In conclusion, there is a need for further review and strengthening of the governance framework to improve efficiency and effectiveness, through completion of sector reforms, including enactment of the Draft Water Law pending Parliament approval since 2016. The new Law is expected to eliminate overlapping responsibilities of different government authorities to ensure effective co-ordination among different institutions and enable public participation in water management practices. 


[1] Climate Change 2021: The Physical Science Basis. Official website:

[2] The Falkenmark Water Scarcity Index ranks countries according to the amount of water available per capita.

[3] Turkey Water Sector Engagement Note, 2020: 62.

[4] Republic of Turkey, General Directorate of Water Management, Climate Change and Adaptation. Book, accessible online at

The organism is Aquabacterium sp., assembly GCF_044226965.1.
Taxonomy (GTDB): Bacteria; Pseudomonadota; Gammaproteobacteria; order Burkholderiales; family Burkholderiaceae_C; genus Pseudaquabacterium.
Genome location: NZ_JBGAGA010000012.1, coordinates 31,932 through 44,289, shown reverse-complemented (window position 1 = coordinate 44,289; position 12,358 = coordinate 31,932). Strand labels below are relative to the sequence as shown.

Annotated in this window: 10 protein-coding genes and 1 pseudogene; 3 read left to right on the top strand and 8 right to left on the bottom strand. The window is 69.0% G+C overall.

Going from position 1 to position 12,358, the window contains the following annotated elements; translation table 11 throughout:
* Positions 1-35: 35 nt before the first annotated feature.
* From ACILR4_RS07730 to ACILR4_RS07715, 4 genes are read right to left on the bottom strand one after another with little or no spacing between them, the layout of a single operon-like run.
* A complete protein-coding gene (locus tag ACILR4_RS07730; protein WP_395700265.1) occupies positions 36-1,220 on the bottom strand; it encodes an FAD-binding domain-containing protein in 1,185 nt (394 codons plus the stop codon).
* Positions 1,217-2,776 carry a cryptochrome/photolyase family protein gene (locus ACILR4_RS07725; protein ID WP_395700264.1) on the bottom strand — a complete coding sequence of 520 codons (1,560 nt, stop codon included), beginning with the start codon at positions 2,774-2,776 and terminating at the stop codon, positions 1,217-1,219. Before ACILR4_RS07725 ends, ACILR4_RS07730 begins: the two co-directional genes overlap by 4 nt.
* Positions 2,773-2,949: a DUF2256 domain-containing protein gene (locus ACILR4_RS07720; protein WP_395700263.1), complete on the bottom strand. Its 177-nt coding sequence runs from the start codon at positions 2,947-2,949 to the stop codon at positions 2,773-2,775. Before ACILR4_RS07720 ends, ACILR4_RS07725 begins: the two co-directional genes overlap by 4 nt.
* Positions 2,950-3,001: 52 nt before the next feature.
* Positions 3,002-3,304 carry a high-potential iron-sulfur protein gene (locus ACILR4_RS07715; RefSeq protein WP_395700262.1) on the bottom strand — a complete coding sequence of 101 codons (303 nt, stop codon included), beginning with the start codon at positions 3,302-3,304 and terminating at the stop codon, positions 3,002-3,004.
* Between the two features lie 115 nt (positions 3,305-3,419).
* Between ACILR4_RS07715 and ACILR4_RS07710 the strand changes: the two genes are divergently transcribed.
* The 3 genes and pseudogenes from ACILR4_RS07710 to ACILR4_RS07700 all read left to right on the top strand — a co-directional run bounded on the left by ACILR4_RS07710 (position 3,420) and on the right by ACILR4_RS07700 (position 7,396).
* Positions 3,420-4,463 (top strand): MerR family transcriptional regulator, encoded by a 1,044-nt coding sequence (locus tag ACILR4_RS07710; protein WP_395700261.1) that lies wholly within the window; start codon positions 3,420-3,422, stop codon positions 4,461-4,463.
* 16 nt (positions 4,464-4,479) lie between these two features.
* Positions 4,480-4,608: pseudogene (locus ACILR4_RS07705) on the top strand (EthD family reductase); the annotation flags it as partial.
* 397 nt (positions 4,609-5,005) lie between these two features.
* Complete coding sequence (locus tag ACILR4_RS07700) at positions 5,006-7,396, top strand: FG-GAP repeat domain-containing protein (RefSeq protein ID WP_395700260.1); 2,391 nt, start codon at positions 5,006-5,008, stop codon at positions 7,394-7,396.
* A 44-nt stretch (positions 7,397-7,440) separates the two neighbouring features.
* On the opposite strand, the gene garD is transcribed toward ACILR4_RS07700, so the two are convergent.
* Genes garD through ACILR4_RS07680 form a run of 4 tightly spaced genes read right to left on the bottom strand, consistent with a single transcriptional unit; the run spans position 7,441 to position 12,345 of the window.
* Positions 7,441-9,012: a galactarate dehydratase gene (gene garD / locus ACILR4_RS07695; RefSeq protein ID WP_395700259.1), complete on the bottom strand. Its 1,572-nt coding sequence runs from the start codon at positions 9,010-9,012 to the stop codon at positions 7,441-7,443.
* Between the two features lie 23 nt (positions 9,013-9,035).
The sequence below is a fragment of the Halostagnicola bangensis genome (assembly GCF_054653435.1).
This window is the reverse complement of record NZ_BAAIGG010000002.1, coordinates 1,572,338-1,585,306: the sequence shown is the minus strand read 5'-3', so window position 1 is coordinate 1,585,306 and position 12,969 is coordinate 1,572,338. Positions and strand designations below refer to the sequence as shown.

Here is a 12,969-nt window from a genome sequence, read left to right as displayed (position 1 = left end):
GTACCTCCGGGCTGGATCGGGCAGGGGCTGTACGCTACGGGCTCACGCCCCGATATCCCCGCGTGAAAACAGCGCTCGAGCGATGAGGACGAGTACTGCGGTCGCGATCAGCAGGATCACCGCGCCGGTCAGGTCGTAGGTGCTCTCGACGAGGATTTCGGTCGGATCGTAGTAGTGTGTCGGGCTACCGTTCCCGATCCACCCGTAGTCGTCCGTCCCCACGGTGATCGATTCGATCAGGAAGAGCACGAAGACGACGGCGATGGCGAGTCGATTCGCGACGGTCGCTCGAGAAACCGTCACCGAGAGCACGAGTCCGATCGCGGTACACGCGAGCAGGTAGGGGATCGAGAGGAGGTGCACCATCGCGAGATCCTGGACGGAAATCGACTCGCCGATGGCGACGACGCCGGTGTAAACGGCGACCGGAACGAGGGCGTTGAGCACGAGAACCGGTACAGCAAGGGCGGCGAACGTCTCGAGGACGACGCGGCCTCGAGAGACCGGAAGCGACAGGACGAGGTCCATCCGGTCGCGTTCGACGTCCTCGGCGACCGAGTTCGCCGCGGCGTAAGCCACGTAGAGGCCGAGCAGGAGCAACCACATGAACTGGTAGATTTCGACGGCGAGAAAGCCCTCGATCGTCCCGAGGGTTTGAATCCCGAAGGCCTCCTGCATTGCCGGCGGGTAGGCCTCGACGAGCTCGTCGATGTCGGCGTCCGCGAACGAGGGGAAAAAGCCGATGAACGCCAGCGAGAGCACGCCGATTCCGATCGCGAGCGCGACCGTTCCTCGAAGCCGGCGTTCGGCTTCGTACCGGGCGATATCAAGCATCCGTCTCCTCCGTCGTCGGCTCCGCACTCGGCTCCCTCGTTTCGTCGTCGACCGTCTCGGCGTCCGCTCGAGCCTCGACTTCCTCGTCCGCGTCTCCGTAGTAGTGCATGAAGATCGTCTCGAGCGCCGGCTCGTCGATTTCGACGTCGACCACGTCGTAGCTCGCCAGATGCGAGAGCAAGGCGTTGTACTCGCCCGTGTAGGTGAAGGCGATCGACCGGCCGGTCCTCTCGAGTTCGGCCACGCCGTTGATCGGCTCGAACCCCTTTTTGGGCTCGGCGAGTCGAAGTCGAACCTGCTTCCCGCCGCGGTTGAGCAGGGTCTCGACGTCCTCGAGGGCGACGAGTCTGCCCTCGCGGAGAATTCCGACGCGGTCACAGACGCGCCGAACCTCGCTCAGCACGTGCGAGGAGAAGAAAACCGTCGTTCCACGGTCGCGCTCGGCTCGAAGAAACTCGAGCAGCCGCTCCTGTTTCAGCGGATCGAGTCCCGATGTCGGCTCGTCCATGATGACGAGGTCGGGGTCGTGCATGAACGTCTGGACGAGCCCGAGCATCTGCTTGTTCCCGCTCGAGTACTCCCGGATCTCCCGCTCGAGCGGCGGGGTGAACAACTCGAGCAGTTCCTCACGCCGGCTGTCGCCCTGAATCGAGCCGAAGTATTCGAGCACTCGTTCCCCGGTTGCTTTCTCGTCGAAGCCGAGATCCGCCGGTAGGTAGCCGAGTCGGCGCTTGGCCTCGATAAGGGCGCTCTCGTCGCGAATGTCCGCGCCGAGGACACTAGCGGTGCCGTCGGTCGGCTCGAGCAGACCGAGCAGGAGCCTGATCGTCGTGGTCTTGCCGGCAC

[5] Former Ministry of Agriculture and Forestry.

[6] Sinkholes open up when underground caverns created by drought can no longer contain the weight of the soil layer above.

[7] Avci et al. 2021. Assessing the effect of climate change on groundwater use in Demre coastal aquifer (Antalya, Turkey), coupled use of climate scenarios and numerical flow modeling.

[8]  M. Bagherzadeh and M. Shigemitsu, “Building the resilience of Türkiye’s agricultural sector to droughts. OECD Food, Agriculture and Fisheries,” Papers 167, OECD Publishing (2021). Available at:  

[9] GFDRR, (2019).

[12] Hydropower Vulnerability and Climate Change: A Framework for Modeling the Future of Global Hydroelectric Resources.

[13] World Tourism Organization, (2019).

[14] Harmancioglu and Altinbilek, (2019).

[15] OECD, (2019).

[16] Turkey Water Sector Engagement Note, 2020: 11.

Verena Schaidreiter
Verena Schaidreiter

Verena Schaidreiter is a Water Supply and Sanitation Specialist at the World Bank.

Canan Yildiz
Canan Yildiz

Canan Yildiz is a Senior Water Resources Management Specialist at the World Bank.